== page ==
Duplex – Recipe from the ‘Old Waldorf Bar Guide’
Parent of the original Bronx. Johnnie Solon, inventor of the latter, was making a Duplex, as earlier told, when he was challenged to create a new cocktail, and evolved the Bronx.
Two dashes Orange Bitters, or two squeezes of Orange Peel
One-half Italian Vermuth
One-half French Vermuth
I remember about 18 years ago working in a bar and having an American tourist ask me if I knew how to make a Bronx, its literally the only time in 25 years of working in bars that I’ve been asked for this drink, but for some reason it’s a recipe that’s stuck in my head, the story behind its creation, which is Waldorf legend revolves around the above cocktail as recorded in the guide, only the difference being the addition of gin and orange juice.
The above drink, its origin story is damn nice, but all down to the vermouth, like so many of these Waldorf drinks. With nothing else to hide behind the vermouth is rather naked, with the orange bitters only just peaking through the heavy Antica Formula I use for my Italian.
As with a lot of recipes I wonder if dashes were bigger 80 years ago, or if orange bitters, a very common ingredient in the Waldorf was of a punchier recipe than the Angostura brand I use at home.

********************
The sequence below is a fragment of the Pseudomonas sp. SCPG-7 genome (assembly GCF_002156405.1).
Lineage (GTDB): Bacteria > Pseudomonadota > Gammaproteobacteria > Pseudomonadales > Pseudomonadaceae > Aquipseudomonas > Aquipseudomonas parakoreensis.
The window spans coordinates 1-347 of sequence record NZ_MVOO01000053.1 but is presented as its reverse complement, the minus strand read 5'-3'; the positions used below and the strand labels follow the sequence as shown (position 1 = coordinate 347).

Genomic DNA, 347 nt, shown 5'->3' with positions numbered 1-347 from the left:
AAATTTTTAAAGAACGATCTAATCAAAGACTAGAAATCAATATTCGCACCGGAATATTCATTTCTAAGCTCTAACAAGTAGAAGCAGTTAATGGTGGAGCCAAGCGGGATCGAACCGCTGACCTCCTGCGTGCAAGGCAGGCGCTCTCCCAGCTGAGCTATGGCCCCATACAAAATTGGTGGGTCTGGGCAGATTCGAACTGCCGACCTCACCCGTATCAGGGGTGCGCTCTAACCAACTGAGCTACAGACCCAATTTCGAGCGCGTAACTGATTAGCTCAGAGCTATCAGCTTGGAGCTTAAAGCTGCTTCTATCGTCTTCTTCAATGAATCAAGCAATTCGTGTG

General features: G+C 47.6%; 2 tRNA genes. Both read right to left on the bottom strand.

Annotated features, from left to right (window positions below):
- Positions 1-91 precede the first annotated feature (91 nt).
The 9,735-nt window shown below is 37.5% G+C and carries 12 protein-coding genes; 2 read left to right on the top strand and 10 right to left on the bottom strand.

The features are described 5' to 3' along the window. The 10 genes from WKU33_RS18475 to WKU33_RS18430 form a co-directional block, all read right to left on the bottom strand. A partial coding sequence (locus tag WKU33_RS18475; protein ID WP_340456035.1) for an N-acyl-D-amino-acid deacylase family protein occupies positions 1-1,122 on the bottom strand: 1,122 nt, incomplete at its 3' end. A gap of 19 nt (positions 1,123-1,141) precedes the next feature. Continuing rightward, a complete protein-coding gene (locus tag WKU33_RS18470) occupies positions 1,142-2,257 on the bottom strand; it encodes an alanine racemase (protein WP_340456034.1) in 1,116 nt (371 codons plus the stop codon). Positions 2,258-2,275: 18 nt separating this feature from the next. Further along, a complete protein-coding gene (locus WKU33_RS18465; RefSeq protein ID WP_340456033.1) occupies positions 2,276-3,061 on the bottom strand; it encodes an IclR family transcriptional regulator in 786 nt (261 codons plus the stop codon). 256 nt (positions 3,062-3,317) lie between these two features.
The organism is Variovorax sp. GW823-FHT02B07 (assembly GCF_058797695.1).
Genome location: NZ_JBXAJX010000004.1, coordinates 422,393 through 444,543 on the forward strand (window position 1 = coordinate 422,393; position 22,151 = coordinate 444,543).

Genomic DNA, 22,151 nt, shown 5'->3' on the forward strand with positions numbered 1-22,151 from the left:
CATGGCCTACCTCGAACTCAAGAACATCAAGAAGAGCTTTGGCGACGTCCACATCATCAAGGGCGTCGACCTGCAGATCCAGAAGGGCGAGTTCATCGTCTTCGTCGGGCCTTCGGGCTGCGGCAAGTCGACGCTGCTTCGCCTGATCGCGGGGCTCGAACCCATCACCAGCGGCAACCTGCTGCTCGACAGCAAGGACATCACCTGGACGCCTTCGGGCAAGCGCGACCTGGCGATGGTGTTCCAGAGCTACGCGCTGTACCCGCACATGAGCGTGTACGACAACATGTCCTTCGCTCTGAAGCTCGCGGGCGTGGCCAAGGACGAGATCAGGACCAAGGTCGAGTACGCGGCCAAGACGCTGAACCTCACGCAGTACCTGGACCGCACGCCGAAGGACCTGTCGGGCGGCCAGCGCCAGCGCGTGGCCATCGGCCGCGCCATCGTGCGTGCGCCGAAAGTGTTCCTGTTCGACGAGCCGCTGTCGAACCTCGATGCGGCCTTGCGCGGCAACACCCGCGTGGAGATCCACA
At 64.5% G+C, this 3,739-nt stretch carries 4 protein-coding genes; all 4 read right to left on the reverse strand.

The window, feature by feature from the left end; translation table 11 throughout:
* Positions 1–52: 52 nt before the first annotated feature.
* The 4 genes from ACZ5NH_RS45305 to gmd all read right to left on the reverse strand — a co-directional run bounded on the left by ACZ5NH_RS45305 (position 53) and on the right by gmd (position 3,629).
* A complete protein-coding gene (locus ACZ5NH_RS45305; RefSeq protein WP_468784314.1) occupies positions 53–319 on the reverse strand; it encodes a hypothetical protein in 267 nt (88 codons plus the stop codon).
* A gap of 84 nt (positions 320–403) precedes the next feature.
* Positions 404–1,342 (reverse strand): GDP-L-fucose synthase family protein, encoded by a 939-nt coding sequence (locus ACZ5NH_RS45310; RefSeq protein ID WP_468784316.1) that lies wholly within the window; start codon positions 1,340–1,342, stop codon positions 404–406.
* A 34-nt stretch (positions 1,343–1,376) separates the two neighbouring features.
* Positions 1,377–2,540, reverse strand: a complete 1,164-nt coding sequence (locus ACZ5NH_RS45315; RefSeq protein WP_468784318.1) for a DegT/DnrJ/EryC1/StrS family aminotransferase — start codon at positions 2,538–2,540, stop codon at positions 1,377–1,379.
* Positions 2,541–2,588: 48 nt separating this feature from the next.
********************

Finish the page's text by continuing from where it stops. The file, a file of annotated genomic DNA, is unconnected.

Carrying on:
Its also interesting that it offers the zest oil as an alternative to bitters, I love the oil you get from firm skinned oranges, and often prefer a twist of this instead of lemon on a martini, so for this drink I did both – you can just see droplets of oil on top in the lower half of the cocktail.
Ever since I started drinking Martini’s I began to understand this oil as an integral part of the drink, but never in a book have I seen it ‘recipied’ as such.
If you like vermouth, this drink is well worth a try, and if the Waldorf is to be believed, it’s the precursor for a drink that for a long time was one of the world’s most popular.